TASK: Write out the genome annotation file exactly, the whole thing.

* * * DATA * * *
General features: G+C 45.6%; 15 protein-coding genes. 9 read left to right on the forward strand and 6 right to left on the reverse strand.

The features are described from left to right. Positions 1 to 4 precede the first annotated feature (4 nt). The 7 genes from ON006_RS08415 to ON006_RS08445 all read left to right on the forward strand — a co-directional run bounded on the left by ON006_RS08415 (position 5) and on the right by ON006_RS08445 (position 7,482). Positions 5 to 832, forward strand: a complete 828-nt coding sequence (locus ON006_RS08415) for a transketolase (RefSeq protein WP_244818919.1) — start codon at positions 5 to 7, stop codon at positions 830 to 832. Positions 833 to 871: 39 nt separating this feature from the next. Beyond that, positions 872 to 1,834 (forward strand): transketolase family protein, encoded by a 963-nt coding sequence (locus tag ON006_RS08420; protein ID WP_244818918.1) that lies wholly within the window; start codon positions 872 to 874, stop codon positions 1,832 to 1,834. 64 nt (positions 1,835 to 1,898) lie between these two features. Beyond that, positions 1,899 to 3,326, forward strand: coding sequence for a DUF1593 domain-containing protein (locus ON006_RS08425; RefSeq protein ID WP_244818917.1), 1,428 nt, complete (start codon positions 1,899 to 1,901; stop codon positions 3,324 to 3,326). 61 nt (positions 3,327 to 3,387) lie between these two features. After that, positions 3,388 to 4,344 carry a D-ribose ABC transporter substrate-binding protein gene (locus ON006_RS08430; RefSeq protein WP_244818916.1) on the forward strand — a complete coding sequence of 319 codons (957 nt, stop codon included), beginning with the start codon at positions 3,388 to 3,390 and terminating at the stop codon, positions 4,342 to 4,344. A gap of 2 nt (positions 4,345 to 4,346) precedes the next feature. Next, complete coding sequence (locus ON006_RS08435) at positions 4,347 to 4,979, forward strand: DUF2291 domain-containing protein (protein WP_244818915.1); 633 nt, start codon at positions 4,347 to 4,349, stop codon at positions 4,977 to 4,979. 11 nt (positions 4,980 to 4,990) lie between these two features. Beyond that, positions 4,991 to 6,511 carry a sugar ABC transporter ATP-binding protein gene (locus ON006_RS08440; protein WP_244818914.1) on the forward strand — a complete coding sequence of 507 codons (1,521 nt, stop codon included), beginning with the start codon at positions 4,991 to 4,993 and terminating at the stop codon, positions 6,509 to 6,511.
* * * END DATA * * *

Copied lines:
General features: G+C 45.6%; 15 protein-coding genes. 9 read left to right on the forward strand and 6 right to left on the reverse strand.

The features are described from left to right. Positions 1 to 4 precede the first annotated feature (4 nt). The 7 genes from ON006_RS08415 to ON006_RS08445 all read left to right on the forward strand — a co-directional run bounded on the left by ON006_RS08415 (position 5) and on the right by ON006_RS08445 (position 7,482). Positions 5 to 832, forward strand: a complete 828-nt coding sequence (locus ON006_RS08415) for a transketolase (RefSeq protein WP_244818919.1) — start codon at positions 5 to 7, stop codon at positions 830 to 832. Positions 833 to 871: 39 nt separating this feature from the next. Beyond that, positions 872 to 1,834 (forward strand): transketolase family protein, encoded by a 963-nt coding sequence (locus tag ON006_RS08420; protein ID WP_244818918.1) that lies wholly within the window; start codon positions 872 to 874, stop codon positions 1,832 to 1,834. 64 nt (positions 1,835 to 1,898) lie between these two features. Beyond that, positions 1,899 to 3,326, forward strand: coding sequence for a DUF1593 domain-containing protein (locus ON006_RS08425; RefSeq protein ID WP_244818917.1), 1,428 nt, complete (start codon positions 1,899 to 1,901; stop codon positions 3,324 to 3,326). 61 nt (positions 3,327 to 3,387) lie between these two features. After that, positions 3,388 to 4,344 carry a D-ribose ABC transporter substrate-binding protein gene (locus ON006_RS08430; RefSeq protein WP_244818916.1) on the forward strand — a complete coding sequence of 319 codons (957 nt, stop codon included), beginning with the start codon at positions 3,388 to 3,390 and terminating at the stop codon, positions 4,342 to 4,344. A gap of 2 nt (positions 4,345 to 4,346) precedes the next feature. Next, complete coding sequence (locus ON006_RS08435) at positions 4,347 to 4,979, forward strand: DUF2291 domain-containing protein (protein WP_244818915.1); 633 nt, start codon at positions 4,347 to 4,349, stop codon at positions 4,977 to 4,979. 11 nt (positions 4,980 to 4,990) lie between these two features. Beyond that, positions 4,991 to 6,511 carry a sugar ABC transporter ATP-binding protein gene (locus ON006_RS08440; protein WP_244818914.1) on the forward strand — a complete coding sequence of 507 codons (1,521 nt, stop codon included), beginning with the start codon at positions 4,991 to 4,993 and terminating at the stop codon, positions 6,509 to 6,511.